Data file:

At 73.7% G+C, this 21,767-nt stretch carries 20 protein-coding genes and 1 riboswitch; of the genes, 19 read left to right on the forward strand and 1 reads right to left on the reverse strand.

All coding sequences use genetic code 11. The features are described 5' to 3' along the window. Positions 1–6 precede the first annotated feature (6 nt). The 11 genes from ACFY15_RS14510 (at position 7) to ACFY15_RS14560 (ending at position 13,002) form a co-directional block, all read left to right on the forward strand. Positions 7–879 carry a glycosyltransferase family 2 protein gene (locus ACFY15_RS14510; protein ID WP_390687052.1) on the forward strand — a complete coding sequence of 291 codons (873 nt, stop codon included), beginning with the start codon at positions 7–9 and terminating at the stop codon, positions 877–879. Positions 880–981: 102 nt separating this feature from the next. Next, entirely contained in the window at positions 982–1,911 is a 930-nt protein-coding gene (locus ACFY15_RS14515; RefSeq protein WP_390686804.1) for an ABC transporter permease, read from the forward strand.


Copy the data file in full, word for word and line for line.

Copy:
At 73.7% G+C, this 21,767-nt stretch carries 20 protein-coding genes and 1 riboswitch; of the genes, 19 read left to right on the forward strand and 1 reads right to left on the reverse strand.

All coding sequences use genetic code 11. The features are described 5' to 3' along the window. Positions 1–6 precede the first annotated feature (6 nt). The 11 genes from ACFY15_RS14510 (at position 7) to ACFY15_RS14560 (ending at position 13,002) form a co-directional block, all read left to right on the forward strand. Positions 7–879 carry a glycosyltransferase family 2 protein gene (locus ACFY15_RS14510; protein ID WP_390687052.1) on the forward strand — a complete coding sequence of 291 codons (873 nt, stop codon included), beginning with the start codon at positions 7–9 and terminating at the stop codon, positions 877–879. Positions 880–981: 102 nt separating this feature from the next. Next, entirely contained in the window at positions 982–1,911 is a 930-nt protein-coding gene (locus ACFY15_RS14515; RefSeq protein WP_390686804.1) for an ABC transporter permease, read from the forward strand.